My First Taste of Belize

This journey from Alaska (subarctic) to Belize (equator) has been more fulfilled by words than these photos. I met so many people today and received many lessons. It's started from the second I turned off my computer next while sitting next to that giant grizzly at the airport. Some girl about my age grabbed the phone behind me and called the police. She said something, I wasn't paying attention, hung the phone up, looked at me and goes, "so... hi, what's up?" I just said I'm heading to the northern terminal to catch my flight to Belize. She starts to tell me her story and the cops walk up. They open a door near the phone, they talk awhile, then give her a suitcase and a court summons document. She sits back down next to me and tells me her situation... just got evicted from an apartment in Anchorage, cops found narcs in her suitcase but they aren't hers, trying to Fairbanks but missed her flight because there was a hold up once they found the stuff in her bags, and she has no cash. I gave her 20 bucks for a taxi and we split. At 2AM I borded and at 8 AM I reached Phoenix, Arizona.

Phoenix to Houston... The new suburban microchip by Microsoft.

Flying is the ultimate means to view Earth's big blue picture. At 35,000 FASL you are flying above 95% of atmospheric mass. The view is a beautiful blue. Air travel is tedious and tiresome but if you have a window seat you can get a birds eye view of the world we live in. I would love to go into space. Think outside the box. Dream outside the blue ball.

Hello Belize Belize City in the distance. No big buildings, thank goodness. I was amazed at how much land is undeveloped. I could see subdivisions being constructed alongside watersheds in the mainland. At the bus terminal a dude came up to me and we started chatting. I told him about my job here and he said he's taking eco-tourism classes at school. He said it was neat to learn about the sky and the water, and how humans interact with it. That is really the underlying principle of geography. Later we got on the subject of climate change and Mayans. He told me how the Mayan civilization was like contemporary urbanization and population growth. Mayans used too many natural resources and grew so big that they eventually choked their environment and civlizaiton. We both agreed that what you do onto others comes on to you. Disrespect the Earth and she'll clean herself of such filth. I just said 2012. He goes, it's not about a certain date it's already happening. Word.

Palm trees!


Taxi to the bus station. Just when I thought it wa sover I find out I still have to get 3 hours south of the airport to Dangriga by autobus.

Palm trees! Palm trees!Palm trees!Soldiers. Hey a bike... More bikes... I think there are more bicycles on the streets than cars and the bikes will just pull right out in front of cars, I like that enthusiasm for green transportation.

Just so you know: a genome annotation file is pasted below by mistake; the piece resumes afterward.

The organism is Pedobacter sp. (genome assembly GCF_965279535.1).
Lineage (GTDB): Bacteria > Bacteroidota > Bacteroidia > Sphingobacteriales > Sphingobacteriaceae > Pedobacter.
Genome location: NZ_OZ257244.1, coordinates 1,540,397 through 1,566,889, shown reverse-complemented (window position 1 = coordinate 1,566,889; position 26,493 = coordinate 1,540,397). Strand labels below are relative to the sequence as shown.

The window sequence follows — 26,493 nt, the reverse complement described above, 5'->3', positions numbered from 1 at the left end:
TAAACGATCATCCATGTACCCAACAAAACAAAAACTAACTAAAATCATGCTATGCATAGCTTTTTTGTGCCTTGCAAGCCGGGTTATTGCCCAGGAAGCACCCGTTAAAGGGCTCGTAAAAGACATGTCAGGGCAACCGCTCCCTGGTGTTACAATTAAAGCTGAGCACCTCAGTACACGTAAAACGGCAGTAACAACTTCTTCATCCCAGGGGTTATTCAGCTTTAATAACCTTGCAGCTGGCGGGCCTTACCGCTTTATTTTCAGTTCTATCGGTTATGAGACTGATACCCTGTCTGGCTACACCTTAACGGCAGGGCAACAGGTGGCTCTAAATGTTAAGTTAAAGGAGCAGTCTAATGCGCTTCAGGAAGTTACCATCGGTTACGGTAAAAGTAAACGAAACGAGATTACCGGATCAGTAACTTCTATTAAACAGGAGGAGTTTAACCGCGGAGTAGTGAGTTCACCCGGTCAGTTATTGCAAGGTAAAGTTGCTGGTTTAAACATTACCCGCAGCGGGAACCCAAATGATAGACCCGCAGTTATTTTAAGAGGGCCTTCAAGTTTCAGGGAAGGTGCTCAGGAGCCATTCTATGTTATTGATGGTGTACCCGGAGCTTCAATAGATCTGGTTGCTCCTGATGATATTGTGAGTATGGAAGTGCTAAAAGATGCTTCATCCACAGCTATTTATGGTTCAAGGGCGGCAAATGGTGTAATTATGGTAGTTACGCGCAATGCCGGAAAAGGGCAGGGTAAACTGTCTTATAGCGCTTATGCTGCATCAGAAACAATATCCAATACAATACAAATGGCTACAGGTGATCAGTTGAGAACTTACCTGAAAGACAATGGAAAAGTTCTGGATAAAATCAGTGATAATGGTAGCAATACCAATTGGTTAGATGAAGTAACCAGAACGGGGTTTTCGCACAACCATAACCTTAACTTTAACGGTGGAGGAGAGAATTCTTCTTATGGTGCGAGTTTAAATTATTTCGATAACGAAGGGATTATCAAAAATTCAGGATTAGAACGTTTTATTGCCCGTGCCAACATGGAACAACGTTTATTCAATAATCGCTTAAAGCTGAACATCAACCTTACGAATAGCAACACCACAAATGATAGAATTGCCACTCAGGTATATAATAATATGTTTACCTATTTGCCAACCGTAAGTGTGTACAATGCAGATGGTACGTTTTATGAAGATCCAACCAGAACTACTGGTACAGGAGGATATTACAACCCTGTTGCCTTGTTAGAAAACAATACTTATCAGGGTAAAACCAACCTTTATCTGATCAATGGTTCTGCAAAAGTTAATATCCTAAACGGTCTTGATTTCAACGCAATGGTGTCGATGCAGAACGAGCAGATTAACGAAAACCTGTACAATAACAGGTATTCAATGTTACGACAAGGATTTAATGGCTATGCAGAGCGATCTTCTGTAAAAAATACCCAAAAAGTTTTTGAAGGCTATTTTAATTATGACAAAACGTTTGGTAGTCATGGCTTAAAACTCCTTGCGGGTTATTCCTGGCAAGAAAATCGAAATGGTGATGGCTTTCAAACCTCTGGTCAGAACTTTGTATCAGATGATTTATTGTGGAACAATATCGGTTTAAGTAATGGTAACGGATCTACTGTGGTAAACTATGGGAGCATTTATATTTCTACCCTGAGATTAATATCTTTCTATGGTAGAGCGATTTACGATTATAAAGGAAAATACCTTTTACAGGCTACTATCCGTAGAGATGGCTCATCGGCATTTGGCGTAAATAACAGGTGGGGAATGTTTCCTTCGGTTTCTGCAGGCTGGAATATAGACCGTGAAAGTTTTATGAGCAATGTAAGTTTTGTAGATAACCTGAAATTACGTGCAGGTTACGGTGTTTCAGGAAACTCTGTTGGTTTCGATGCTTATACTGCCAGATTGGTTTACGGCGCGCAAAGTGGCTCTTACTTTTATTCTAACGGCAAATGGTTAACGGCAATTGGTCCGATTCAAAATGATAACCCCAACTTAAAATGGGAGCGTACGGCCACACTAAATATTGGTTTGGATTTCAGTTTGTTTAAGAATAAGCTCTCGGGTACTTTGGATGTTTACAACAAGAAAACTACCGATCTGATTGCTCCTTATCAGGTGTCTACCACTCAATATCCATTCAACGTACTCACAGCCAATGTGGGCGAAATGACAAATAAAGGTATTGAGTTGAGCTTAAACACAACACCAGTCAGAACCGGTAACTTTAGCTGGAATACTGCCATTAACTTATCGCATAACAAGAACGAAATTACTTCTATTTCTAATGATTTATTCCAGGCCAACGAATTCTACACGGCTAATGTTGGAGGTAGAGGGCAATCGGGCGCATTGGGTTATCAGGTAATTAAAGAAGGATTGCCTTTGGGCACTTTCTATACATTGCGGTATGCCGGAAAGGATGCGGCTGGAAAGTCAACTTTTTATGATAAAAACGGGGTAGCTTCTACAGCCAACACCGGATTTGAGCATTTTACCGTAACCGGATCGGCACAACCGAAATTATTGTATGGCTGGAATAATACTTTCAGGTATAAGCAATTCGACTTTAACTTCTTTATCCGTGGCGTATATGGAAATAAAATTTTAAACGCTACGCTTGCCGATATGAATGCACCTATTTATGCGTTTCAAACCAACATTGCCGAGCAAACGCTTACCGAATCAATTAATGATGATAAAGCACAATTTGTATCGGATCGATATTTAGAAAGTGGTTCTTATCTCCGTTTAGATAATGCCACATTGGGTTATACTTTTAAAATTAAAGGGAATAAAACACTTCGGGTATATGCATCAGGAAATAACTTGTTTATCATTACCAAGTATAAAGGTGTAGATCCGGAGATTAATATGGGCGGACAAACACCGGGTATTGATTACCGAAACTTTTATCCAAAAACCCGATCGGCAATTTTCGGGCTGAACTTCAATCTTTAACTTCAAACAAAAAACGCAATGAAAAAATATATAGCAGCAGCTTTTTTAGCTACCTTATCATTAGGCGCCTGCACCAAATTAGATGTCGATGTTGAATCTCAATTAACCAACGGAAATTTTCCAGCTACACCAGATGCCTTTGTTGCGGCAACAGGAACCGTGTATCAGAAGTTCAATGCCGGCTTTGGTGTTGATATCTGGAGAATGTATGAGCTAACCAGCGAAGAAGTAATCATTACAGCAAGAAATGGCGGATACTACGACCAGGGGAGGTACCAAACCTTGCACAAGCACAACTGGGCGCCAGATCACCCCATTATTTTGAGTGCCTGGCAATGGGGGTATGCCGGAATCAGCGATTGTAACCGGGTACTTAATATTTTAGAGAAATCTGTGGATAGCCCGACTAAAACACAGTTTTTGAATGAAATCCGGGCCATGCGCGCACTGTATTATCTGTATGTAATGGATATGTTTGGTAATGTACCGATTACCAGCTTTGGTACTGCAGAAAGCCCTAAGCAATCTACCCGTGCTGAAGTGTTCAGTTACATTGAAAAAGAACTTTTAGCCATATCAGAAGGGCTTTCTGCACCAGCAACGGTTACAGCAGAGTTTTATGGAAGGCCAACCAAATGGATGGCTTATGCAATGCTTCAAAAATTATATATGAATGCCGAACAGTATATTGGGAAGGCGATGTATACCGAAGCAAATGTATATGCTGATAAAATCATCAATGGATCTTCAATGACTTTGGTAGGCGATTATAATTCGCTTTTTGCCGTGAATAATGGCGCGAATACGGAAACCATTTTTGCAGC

Exercise is good, can't get a sweat going while driving a car now can ya?

The sun begins to set and the communities just seem to be hanging in the streets. Most speak English fluent and I've heard almost no Spanish. I'm the only one speaking Spanish it seems like. Most have a Jamaican dialect and dreds are common. There's totally a rasta vibe to this country. Yet, the further south I got the more different the dialects changed. It turned from a Carribean-Rasta English accent to a Mayan-Spanish accent. I can understand some words they speak, but some speak so deep, so unique, so intersting that I just have to pick up their vibe to figure out what they trying to say. Night came and we headed south the the bus to several small towns and finally to Dangriga.Full moon in 2 days. I always transition on full moons.

The markets closed down everywhere we came to.

But, thankfully I got to my hotel in Dangriga and found a bite to eat.

I picked up some temales and empenadas? at a local street vendor. Both taste like corn flour, chicken a hint of curry.

Many strangers helped me today along my way through Belize, they rock. All I have met so far are very chill and positive. It's a great attitude to just be happy with what you got. There's a collective conscientious incentive to take care of the envrionment and I was glad to hear the one student at the bus station telling me about his eco-tourism courses. On the bus I heard other young students talking about how bad one of the oil mining sites was as we passed it on our way south. The hotel I'm at now has pictures of conservation programs and signs promoting Belize's environment conservation and awareness. Should be sunny tomorrow. I have to meet the team in the morning, buy groceries for the menu, and then we're off to the island. Feels like 24 hours of non-stop traveling because it has been, good nighty.